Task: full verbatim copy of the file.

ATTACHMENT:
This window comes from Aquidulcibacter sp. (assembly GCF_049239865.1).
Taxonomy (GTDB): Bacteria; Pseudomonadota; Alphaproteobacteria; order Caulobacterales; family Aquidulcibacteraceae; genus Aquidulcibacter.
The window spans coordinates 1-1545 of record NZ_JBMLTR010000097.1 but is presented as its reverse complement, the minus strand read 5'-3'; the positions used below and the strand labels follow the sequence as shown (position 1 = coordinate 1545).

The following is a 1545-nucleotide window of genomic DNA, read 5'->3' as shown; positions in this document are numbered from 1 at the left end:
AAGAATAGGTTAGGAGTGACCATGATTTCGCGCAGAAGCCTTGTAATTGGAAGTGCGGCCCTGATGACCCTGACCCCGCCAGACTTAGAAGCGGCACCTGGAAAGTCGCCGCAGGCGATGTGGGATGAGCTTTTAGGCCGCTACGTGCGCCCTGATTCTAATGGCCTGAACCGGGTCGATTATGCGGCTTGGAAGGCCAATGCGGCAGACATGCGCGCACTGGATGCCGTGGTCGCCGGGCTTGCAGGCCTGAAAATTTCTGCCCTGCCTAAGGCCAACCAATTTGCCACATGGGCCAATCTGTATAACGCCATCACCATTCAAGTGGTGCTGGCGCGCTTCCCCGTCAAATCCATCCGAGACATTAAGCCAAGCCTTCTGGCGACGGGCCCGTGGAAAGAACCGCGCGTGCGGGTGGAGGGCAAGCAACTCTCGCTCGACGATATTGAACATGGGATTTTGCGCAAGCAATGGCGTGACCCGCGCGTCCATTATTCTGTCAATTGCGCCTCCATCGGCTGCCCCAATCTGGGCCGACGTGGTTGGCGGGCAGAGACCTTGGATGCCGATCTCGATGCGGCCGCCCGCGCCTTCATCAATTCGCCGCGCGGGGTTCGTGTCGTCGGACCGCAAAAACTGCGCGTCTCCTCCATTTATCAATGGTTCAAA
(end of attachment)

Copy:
This window comes from Aquidulcibacter sp. (assembly GCF_049239865.1).
Taxonomy (GTDB): Bacteria; Pseudomonadota; Alphaproteobacteria; order Caulobacterales; family Aquidulcibacteraceae; genus Aquidulcibacter.
The window spans coordinates 1-1545 of record NZ_JBMLTR010000097.1 but is presented as its reverse complement, the minus strand read 5'-3'; the positions used below and the strand labels follow the sequence as shown (position 1 = coordinate 1545).

The following is a 1545-nucleotide window of genomic DNA, read 5'->3' as shown; positions in this document are numbered from 1 at the left end:
AAGAATAGGTTAGGAGTGACCATGATTTCGCGCAGAAGCCTTGTAATTGGAAGTGCGGCCCTGATGACCCTGACCCCGCCAGACTTAGAAGCGGCACCTGGAAAGTCGCCGCAGGCGATGTGGGATGAGCTTTTAGGCCGCTACGTGCGCCCTGATTCTAATGGCCTGAACCGGGTCGATTATGCGGCTTGGAAGGCCAATGCGGCAGACATGCGCGCACTGGATGCCGTGGTCGCCGGGCTTGCAGGCCTGAAAATTTCTGCCCTGCCTAAGGCCAACCAATTTGCCACATGGGCCAATCTGTATAACGCCATCACCATTCAAGTGGTGCTGGCGCGCTTCCCCGTCAAATCCATCCGAGACATTAAGCCAAGCCTTCTGGCGACGGGCCCGTGGAAAGAACCGCGCGTGCGGGTGGAGGGCAAGCAACTCTCGCTCGACGATATTGAACATGGGATTTTGCGCAAGCAATGGCGTGACCCGCGCGTCCATTATTCTGTCAATTGCGCCTCCATCGGCTGCCCCAATCTGGGCCGACGTGGTTGGCGGGCAGAGACCTTGGATGCCGATCTCGATGCGGCCGCCCGCGCCTTCATCAATTCGCCGCGCGGGGTTCGTGTCGTCGGACCGCAAAAACTGCGCGTCTCCTCCATTTATCAATGGTTCAAA